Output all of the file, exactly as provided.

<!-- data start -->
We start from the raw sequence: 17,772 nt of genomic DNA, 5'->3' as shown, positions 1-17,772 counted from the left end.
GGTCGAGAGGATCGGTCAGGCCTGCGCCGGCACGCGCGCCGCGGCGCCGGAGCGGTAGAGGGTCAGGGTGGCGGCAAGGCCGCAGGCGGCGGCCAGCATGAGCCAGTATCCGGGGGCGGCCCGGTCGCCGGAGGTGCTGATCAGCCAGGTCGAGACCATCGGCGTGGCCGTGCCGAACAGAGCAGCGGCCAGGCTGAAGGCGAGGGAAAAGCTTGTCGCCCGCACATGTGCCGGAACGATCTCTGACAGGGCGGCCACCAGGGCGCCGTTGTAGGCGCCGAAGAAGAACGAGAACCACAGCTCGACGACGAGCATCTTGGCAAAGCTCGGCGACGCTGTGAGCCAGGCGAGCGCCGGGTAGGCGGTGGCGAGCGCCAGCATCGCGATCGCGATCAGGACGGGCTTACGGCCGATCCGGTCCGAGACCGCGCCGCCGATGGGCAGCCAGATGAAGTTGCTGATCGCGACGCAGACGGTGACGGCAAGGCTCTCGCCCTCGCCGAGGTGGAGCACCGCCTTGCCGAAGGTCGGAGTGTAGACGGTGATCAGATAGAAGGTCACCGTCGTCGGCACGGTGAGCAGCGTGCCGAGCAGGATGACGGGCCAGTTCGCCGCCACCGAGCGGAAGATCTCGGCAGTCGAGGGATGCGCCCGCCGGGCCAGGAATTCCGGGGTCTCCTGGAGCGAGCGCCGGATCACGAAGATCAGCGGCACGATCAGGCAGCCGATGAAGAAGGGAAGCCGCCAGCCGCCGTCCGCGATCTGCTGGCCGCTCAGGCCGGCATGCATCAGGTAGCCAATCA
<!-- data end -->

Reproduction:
We start from the raw sequence: 17,772 nt of genomic DNA, 5'->3' as shown, positions 1-17,772 counted from the left end.
GGTCGAGAGGATCGGTCAGGCCTGCGCCGGCACGCGCGCCGCGGCGCCGGAGCGGTAGAGGGTCAGGGTGGCGGCAAGGCCGCAGGCGGCGGCCAGCATGAGCCAGTATCCGGGGGCGGCCCGGTCGCCGGAGGTGCTGATCAGCCAGGTCGAGACCATCGGCGTGGCCGTGCCGAACAGAGCAGCGGCCAGGCTGAAGGCGAGGGAAAAGCTTGTCGCCCGCACATGTGCCGGAACGATCTCTGACAGGGCGGCCACCAGGGCGCCGTTGTAGGCGCCGAAGAAGAACGAGAACCACAGCTCGACGACGAGCATCTTGGCAAAGCTCGGCGACGCTGTGAGCCAGGCGAGCGCCGGGTAGGCGGTGGCGAGCGCCAGCATCGCGATCGCGATCAGGACGGGCTTACGGCCGATCCGGTCCGAGACCGCGCCGCCGATGGGCAGCCAGATGAAGTTGCTGATCGCGACGCAGACGGTGACGGCAAGGCTCTCGCCCTCGCCGAGGTGGAGCACCGCCTTGCCGAAGGTCGGAGTGTAGACGGTGATCAGATAGAAGGTCACCGTCGTCGGCACGGTGAGCAGCGTGCCGAGCAGGATGACGGGCCAGTTCGCCGCCACCGAGCGGAAGATCTCGGCAGTCGAGGGATGCGCCCGCCGGGCCAGGAATTCCGGGGTCTCCTGGAGCGAGCGCCGGATCACGAAGATCAGCGGCACGATCAGGCAGCCGATGAAGAAGGGAAGCCGCCAGCCGCCGTCCGCGATCTGCTGGCCGCTCAGGCCGGCATGCATCAGGTAGCCAATCA